Source Newsroom: Allen Press Publishing Services
Newswise — HIV-positive mothers have been able to guard against transmitting the disease to their babies by taking antiretroviral drugs during pregnancy. Although the drugs prevent children from being born with HIV, they could cause birth defects, such as cleft lip and palate. A new study explores any links between antiretroviral prophylaxis and cleft lip and palate.
Thestudy,in the January issue of Cleft Palate–Craniofacial Journal, analyzed 5 years of data from the U.S. Food and Drug Administration’s Adverse Events Reporting System (AERS). This publicly available database offers a resource for pharmacovigilance. By using “reporting odds ratios,” a potential association may be found between drugs and birth defects.
With the use of antiretroviral drug therapy, the risk of HIV transmission from mother to child has been reduced from 15 to 25 percent to less than 1 percent. While this success has made the use of antiretroviral medications a standard of care, none of these drugs has been classified as safe—category A—for pregnancy. The potential risks to offspring must continue to be explored.
In this study, 26 events of cleft lip and palate were found in relation to seven antiviral drugs, including efavirenz, lamivudine, nelfinavir, and the combination of abacavir/sulfate/laminudine/zidovudine. Although these drugs showed significantly high reporting odds ratios, this does not establish causality, but serves as an alert to a possible association.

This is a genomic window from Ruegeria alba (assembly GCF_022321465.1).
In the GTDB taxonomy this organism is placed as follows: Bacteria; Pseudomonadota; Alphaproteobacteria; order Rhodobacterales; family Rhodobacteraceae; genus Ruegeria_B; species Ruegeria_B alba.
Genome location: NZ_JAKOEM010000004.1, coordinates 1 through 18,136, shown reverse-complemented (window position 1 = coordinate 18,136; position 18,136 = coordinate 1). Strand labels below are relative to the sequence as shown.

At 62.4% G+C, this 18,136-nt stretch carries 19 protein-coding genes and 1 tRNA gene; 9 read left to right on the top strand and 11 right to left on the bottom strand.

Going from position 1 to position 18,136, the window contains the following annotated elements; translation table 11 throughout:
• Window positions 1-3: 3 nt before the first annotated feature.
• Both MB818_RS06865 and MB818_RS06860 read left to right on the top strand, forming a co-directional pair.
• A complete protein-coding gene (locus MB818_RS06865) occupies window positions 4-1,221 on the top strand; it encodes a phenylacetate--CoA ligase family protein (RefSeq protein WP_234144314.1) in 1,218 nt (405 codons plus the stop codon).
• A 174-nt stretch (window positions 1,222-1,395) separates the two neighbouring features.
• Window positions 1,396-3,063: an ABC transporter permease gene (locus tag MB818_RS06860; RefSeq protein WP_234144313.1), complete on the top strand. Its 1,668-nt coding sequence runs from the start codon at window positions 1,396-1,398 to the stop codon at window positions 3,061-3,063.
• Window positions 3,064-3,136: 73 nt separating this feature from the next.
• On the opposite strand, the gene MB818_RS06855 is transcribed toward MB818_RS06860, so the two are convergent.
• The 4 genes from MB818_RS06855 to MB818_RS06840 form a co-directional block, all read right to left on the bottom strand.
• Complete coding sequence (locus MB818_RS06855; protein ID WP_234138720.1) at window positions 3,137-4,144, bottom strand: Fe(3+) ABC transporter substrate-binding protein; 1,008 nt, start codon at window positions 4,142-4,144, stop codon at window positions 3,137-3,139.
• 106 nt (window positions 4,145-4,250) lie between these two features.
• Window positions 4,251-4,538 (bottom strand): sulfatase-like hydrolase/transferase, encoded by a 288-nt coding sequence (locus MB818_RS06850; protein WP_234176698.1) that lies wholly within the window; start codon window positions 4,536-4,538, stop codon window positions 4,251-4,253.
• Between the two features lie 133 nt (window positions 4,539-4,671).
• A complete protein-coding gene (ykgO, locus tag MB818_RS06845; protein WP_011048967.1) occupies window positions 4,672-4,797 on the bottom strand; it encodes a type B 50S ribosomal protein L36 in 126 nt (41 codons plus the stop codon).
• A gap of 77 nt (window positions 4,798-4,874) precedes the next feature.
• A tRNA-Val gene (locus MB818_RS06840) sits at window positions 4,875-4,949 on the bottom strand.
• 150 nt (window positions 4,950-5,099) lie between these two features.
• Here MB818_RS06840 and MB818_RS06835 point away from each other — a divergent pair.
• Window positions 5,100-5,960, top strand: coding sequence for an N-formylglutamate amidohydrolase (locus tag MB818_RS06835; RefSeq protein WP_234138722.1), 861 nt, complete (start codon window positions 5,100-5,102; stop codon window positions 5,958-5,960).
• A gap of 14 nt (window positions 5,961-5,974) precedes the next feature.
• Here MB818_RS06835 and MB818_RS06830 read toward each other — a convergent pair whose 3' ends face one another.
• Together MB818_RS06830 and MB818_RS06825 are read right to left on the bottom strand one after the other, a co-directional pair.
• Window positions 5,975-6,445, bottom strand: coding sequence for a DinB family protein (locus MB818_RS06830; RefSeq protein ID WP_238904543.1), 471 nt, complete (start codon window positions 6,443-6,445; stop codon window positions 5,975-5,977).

Cleft lip and palate is a congenital malformation that is believed to have several causes. Genetic and environmental factors have been shown to play a role. Poor nutrition, including an excess of vitamin A and a deficiency of other vitamins and minerals, can contribute to its development as well. Further research is needed to determine if there is a link between antiretroviral medications and cleft lip and palate
Full text of “Anti-retroviral Prophylaxis and the Risk of Cleft Lip and Palate: Preliminary Signal Detection in the FDA AERS Database ,” Cleft Palate–Craniofacial Journal, Volume 49, Number 1, January 2012, published by Allen Press, are available at
About Cleft Palate–Craniofacial Journal
The official publication of the American Cleft Palate–Craniofacial Association (ACPA), the Cleft Palate–Craniofacial Journal is a bimonthly international, interdisciplinary journal on craniofacial anomalies. The journal explores and reports on the study and treatment, including experimental and proven surgical procedures, of cleft lip/palate and craniofacial anomalies. It also keeps readers in touch with the latest research in related laboratory sciences. To learn more about the society, please visit: http://www.acpa-cpf.org/ .